‘Long Live Coach’: Myrtle Beach boys vow to win state championship for Coach Rivers Lynch
Sophomore W.J. Vaught has a freshly inked tattoo of it on the back of his right shoulder.
And he, like all of his teammates, has it written on his tennis shoes and some of the other attire he takes onto the court daily.
“LL Coach” stands for Long Live Coach.
Though it’s certainly not required to remind the Myrtle Beach High boys tennis team members of the loss they all suffered less than two weeks ago when beloved coach Rivers Lynch died of natural causes at the age of 72, the motivational team motto contributes to his enduring spirit.
And it provides tangible evidence that Lynch’s inspiration lives on in his players and their continued success.
“Definitely seeing the way we reacted to everything I feel he’s smiling down on us pulling us through,” Vaught said. “I think everything that happened, I think it brought us all closer together and made us play harder and maybe brought out the better in us on the court.”
The Seahawks have won their three playoff matches since Lynch’s death to reach Saturday’s 10 a.m. Class 4A state championship match against A.C. Flora at the Cayce Tennis and Fitness Center.
The Seahawks are trying to make it an even dozen state titles for Lynch posthumously. He won eight titles with the Myrtle Beach girls and three with the boys. “He already has 11, but I know this one means a lot to him,” said senior John Ed Cahill, one of Lynch’s three grandsons on the team.
Myrtle Beach High athletics director John Cahill is Lynch’s son-in-law, and he and the former Te-Anne Lynch have five sons.
But while John Ed and two of his brothers, freshman Rivers and seventh-grader Nolan, are on the team this season, and Lynch’s four daughters all played for him, all of his current and former players have always been family.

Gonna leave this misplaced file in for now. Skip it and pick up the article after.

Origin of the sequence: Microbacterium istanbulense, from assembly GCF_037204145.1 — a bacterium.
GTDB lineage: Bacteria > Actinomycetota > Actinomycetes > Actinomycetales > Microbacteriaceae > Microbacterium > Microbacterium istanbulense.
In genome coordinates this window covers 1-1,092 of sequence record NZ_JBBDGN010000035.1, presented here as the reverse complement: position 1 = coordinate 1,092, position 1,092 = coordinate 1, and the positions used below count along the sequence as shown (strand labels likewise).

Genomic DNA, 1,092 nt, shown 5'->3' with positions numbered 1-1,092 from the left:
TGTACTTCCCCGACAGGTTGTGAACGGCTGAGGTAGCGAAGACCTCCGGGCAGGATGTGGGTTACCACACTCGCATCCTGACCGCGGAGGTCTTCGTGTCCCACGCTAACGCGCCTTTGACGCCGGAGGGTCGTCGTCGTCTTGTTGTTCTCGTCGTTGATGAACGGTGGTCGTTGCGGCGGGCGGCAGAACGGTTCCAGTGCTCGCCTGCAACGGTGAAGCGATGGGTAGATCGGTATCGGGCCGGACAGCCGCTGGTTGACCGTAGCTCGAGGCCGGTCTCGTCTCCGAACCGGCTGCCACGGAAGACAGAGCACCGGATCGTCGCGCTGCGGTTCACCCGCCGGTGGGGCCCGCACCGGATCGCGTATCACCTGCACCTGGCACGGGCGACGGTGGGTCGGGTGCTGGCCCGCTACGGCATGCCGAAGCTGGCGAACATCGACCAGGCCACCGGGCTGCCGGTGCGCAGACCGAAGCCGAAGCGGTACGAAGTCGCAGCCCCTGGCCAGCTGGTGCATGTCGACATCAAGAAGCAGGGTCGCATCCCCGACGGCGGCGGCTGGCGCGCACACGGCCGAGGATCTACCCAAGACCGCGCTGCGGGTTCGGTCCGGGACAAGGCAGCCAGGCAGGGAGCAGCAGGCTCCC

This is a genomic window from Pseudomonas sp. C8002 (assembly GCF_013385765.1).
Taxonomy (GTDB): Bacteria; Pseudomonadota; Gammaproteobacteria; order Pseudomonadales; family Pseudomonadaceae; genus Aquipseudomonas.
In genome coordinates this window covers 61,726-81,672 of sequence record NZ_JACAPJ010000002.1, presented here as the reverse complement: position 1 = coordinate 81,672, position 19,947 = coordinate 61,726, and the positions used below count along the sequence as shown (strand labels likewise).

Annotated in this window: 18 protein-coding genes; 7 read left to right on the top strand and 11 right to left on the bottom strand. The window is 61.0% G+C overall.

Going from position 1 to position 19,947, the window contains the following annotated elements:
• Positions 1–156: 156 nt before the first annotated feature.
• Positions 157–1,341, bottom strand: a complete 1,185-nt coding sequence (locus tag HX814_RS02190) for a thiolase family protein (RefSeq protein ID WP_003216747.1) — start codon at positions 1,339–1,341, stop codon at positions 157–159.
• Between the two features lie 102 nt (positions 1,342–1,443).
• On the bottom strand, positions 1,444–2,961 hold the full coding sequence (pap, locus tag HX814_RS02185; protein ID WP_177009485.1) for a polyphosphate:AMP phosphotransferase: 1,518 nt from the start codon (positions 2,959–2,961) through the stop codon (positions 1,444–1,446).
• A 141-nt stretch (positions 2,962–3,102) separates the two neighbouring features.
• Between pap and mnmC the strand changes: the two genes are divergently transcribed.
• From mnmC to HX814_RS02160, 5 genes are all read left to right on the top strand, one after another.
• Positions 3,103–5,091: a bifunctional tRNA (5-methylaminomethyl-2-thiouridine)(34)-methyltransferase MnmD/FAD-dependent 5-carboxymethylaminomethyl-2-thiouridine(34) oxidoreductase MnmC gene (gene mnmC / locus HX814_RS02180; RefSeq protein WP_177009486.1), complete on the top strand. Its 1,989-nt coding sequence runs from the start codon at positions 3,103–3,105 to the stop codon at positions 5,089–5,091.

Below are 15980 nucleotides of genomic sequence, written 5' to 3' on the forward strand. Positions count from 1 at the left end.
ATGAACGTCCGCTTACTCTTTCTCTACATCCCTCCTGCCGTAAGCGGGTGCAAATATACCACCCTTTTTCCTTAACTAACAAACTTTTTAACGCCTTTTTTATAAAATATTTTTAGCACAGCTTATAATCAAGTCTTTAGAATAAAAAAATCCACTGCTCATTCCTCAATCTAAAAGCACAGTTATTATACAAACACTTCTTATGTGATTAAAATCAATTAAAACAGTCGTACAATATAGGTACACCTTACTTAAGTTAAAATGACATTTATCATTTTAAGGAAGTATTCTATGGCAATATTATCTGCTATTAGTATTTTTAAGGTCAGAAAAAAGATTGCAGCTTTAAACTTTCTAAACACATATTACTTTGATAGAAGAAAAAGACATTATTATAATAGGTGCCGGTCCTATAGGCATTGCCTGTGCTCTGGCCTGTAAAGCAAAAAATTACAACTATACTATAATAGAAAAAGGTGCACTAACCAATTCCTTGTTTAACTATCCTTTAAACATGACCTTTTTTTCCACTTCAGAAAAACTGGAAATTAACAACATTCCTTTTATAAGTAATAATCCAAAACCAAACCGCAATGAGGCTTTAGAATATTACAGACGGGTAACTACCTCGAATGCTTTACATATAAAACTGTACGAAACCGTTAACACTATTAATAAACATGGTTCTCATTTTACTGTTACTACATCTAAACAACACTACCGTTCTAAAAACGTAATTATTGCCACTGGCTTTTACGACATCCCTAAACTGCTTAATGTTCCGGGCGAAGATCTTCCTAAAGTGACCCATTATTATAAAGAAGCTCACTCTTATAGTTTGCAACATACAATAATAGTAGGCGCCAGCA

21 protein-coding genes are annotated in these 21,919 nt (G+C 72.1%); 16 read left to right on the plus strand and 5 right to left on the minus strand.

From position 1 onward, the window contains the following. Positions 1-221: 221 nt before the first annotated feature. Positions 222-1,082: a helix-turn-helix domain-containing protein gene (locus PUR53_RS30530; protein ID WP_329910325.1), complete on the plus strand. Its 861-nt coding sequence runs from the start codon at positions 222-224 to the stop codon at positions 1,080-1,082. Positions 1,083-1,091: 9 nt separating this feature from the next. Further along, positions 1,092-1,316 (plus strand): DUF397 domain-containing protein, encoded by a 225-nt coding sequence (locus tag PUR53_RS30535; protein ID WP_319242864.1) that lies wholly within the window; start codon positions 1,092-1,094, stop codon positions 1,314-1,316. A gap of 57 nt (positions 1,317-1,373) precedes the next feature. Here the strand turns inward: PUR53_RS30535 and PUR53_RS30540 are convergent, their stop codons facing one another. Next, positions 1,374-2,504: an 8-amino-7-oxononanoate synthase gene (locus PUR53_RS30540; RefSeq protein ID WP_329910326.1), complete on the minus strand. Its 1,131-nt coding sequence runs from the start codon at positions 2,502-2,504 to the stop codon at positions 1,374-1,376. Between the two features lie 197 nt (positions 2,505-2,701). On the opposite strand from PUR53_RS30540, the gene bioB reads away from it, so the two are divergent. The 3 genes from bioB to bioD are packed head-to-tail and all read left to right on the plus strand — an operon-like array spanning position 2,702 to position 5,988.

This season’s group was particularly close to Lynch because they all grew up with his grandsons, and he would pick many of them up from their elementary and middle schools and bring them to practice or other places.
“He brought us to practice, he brought some of us to church, he brought some of us to high school games,” John Ed Cahill said. “Whenever we needed a ride or a friend he was there. . . . We’d go hang out with him, go to the movies, he was just a great guy.”
Lynch was a driver’s education instructor, and he’d sometimes pick up the kids with a student driver. “I used to wait for him at the end of the hall every day at the elementary school,” Vaught said. “I’d see him come around the corner and I knew it was time to go.”
Vaught’s tattoo has a tennis ball for the ‘o’ in coach. “I actually never thought I’d get one, but I thought about it and if I was ever going to get one I wanted to put something on there that meant something to me, and coach obviously was a big part of my life,” said Vaught, who shared the “LL Coach” motto in a team group chat and it became a hashtag and was adopted by his teammates.
The Myrtle Beach tennis family has seemingly grown over the past couple weeks, as the community has rallied behind the team, presumably to both support the players and show their appreciation for Lynch.
While the team was accustomed to playing in front of a few dozen supporters at the Myrtle Beach Tennis Center this season, more than 500 have attended each of their three playoff victories.
“I think the community has helped us overcome our grief,” John Ed Cahill said.
In addition to being vocal, several groups have provided food and drinks for the team. “The last two weeks have been challenging, but it has been humbling to see the support,” John Cahill said.
On a mission
The Seahawks had a first-round bye and persevered through heartache to defeat defending state champion Hilton Head 6-0 in the second round two days after Lynch’s death on April 28, avenging a playoff loss last season.